From Alberta and Saskatchewan to Texas and Illinois, a collection of stories, essays, poems, and songs brings to life the vibrant heritage of the North American Prairie. Teacher's Guide available.
In Why We Run, biologist, award-winning nature writer, and ultramarathoner Bernd Heinrich explores a new perspective on human evolution by examining the phenomenon of ultraendurance and makes surprising discoveries about the physical, spiritual -- and primal -- drive to win. At once lyrical and scientific, Why We Run shows Heinrich's signature blend of biology, anthropology, psychology, and philosophy, infused with his passion to discover how and why we can achieve superhuman abilities.
By enquiring into the puzzle of sibling relations, Frank J. Sulloway pioneers a new view of how family affects individual development. He shows that birth-order is so fundamental to the family that it transcends gender, class and nationality.
In Life Is a Miracle, the devotion of science to the quantitative and reductionist world is measured against the mysterious, qualitative suggestions of religion and art. Berry sees life as the collision of these separate forces, but without all three in the mix we are left at sea in the world.
In this rich ethnographic study, Kelly D. Alley sheds light on debates about water uses, wastewater management, and the meanings of waste and sacred power. On the Banks of the Ganga analyzes the human predicaments that result from the accumulation and disposal of waste by tracing how citizens of India interpret the impact of wastewater flows on a sacred river and on their own cultural practices.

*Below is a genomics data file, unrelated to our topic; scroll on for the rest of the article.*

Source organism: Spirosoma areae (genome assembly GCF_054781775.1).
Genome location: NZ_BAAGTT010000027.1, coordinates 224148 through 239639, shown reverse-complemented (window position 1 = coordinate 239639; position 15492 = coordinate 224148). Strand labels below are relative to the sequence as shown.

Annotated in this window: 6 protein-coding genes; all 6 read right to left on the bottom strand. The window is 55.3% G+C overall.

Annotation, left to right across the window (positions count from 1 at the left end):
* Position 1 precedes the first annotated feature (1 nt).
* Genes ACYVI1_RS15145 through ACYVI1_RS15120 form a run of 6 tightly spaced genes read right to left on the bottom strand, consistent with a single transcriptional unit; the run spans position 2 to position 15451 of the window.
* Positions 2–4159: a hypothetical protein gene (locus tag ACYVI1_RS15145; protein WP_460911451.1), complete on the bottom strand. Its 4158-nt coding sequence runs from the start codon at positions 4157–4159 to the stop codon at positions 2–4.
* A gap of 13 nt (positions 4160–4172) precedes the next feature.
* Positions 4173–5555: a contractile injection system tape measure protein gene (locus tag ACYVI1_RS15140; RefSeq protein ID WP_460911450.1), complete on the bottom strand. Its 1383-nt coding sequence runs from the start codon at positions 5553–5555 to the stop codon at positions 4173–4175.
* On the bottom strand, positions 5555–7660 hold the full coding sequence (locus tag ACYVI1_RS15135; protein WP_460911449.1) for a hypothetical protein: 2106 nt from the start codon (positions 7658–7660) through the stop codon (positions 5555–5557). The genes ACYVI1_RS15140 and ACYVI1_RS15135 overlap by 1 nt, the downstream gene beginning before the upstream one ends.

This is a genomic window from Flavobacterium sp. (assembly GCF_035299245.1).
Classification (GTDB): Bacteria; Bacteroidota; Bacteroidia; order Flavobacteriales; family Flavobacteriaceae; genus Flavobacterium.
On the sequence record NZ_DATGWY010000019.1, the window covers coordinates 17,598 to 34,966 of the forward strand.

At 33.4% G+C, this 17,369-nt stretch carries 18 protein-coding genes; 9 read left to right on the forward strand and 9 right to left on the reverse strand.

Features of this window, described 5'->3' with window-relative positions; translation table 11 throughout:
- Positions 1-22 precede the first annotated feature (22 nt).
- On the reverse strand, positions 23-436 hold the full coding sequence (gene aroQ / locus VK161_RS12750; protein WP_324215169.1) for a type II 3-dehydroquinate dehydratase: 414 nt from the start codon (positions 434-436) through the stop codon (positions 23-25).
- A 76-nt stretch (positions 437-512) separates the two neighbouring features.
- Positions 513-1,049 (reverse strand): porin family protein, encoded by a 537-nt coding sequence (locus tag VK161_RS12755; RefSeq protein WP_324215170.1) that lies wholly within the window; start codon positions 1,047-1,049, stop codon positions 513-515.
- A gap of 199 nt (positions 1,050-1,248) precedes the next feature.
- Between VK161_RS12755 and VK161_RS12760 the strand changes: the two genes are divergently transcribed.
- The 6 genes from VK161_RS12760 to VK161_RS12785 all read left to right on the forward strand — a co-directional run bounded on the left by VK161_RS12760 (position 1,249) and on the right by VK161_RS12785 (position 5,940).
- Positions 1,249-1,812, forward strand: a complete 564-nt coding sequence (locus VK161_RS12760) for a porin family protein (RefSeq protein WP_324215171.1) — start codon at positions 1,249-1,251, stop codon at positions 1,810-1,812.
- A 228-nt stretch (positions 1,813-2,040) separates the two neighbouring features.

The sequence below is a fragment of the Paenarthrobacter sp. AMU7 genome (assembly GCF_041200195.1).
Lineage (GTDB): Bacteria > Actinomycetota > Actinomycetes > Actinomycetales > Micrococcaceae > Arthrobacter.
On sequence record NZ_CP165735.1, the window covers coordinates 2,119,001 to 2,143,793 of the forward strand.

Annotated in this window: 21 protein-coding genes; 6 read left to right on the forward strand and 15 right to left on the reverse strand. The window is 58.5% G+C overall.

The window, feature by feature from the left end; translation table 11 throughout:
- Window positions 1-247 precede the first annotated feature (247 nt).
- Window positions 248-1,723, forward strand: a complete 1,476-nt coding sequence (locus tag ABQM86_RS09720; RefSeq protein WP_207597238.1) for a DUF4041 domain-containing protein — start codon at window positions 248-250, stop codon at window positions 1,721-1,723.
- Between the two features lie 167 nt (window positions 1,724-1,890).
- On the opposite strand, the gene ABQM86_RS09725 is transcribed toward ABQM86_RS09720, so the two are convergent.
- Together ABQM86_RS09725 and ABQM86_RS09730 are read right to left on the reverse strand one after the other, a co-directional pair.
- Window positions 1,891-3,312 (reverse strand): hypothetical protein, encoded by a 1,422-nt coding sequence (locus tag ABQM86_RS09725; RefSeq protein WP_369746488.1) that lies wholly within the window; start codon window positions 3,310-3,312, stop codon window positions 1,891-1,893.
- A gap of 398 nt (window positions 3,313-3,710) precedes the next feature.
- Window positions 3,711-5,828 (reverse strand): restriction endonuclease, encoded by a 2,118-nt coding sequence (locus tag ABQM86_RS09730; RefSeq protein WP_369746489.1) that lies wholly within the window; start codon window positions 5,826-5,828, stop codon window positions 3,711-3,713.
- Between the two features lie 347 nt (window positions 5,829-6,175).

Alley investigates ethno-semantic, discursive, and institutional data to flesh out the interplay between religious, scientific, and official discourses about the river Ganga. Using a new outward layering methodology, she points out that anthropological analysis must separate the historical and discursive strands of the debates concerning waste and sacred purity in order to reveal the cultural complexities that surround the Ganga. Ultimately, she addresses a deeply rooted cultural paradox: if the Ganga river is considered sacred by Hindus across India, then why do the people allow it to become polluted?
Examining areas of contemporary concern such as water usage and urban waste management in the most populated river basin in the world, this book will appeal to anthropologists and readers in religious, environmental, and Asian studies, as well as geography and law.
Kelly D. Alley is Associate Professor and Director of Anthropology at Auburn University. In addition to being a prolific writer, she has conducted research on public culture and environmental issues in northern India for over a decade. Alley is currently overseeing a project to ameliorate river pollution problems in India.